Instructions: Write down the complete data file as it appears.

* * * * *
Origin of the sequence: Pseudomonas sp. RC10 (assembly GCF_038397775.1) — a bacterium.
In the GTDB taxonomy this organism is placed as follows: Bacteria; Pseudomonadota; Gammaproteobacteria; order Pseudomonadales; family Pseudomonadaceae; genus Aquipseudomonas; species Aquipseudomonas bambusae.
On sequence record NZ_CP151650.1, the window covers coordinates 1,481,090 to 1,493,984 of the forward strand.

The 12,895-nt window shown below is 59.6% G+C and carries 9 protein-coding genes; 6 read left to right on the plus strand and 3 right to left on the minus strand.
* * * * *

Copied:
Origin of the sequence: Pseudomonas sp. RC10 (assembly GCF_038397775.1) — a bacterium.
In the GTDB taxonomy this organism is placed as follows: Bacteria; Pseudomonadota; Gammaproteobacteria; order Pseudomonadales; family Pseudomonadaceae; genus Aquipseudomonas; species Aquipseudomonas bambusae.
On sequence record NZ_CP151650.1, the window covers coordinates 1,481,090 to 1,493,984 of the forward strand.

The 12,895-nt window shown below is 59.6% G+C and carries 9 protein-coding genes; 6 read left to right on the plus strand and 3 right to left on the minus strand.